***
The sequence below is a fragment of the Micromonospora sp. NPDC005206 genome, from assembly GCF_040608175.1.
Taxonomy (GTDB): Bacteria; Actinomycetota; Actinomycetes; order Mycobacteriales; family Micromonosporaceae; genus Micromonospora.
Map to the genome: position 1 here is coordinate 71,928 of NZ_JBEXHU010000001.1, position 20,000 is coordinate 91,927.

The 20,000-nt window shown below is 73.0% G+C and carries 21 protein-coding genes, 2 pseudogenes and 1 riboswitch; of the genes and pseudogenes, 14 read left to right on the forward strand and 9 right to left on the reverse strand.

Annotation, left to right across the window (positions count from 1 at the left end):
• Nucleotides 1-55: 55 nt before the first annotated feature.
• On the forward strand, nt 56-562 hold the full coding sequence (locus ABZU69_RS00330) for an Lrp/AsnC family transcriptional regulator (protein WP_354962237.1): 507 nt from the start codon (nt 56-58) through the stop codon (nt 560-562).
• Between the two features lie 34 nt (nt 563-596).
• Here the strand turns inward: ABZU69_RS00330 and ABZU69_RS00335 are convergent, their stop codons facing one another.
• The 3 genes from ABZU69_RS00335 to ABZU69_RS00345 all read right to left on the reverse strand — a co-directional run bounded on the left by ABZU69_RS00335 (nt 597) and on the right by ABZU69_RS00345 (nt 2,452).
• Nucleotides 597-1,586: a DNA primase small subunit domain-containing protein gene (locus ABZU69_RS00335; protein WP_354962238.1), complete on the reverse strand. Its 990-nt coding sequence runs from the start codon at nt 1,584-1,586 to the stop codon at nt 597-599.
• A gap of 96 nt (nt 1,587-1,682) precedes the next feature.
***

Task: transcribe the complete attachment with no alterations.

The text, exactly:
The sequence below is a fragment of the Micromonospora sp. NPDC005206 genome, from assembly GCF_040608175.1.
Taxonomy (GTDB): Bacteria; Actinomycetota; Actinomycetes; order Mycobacteriales; family Micromonosporaceae; genus Micromonospora.
Map to the genome: position 1 here is coordinate 71,928 of NZ_JBEXHU010000001.1, position 20,000 is coordinate 91,927.

The 20,000-nt window shown below is 73.0% G+C and carries 21 protein-coding genes, 2 pseudogenes and 1 riboswitch; of the genes and pseudogenes, 14 read left to right on the forward strand and 9 right to left on the reverse strand.

Annotation, left to right across the window (positions count from 1 at the left end):
• Nucleotides 1-55: 55 nt before the first annotated feature.
• On the forward strand, nt 56-562 hold the full coding sequence (locus ABZU69_RS00330) for an Lrp/AsnC family transcriptional regulator (protein WP_354962237.1): 507 nt from the start codon (nt 56-58) through the stop codon (nt 560-562).
• Between the two features lie 34 nt (nt 563-596).
• Here the strand turns inward: ABZU69_RS00330 and ABZU69_RS00335 are convergent, their stop codons facing one another.
• The 3 genes from ABZU69_RS00335 to ABZU69_RS00345 all read right to left on the reverse strand — a co-directional run bounded on the left by ABZU69_RS00335 (nt 597) and on the right by ABZU69_RS00345 (nt 2,452).
• Nucleotides 597-1,586: a DNA primase small subunit domain-containing protein gene (locus ABZU69_RS00335; protein WP_354962238.1), complete on the reverse strand. Its 990-nt coding sequence runs from the start codon at nt 1,584-1,586 to the stop codon at nt 597-599.
• A gap of 96 nt (nt 1,587-1,682) precedes the next feature.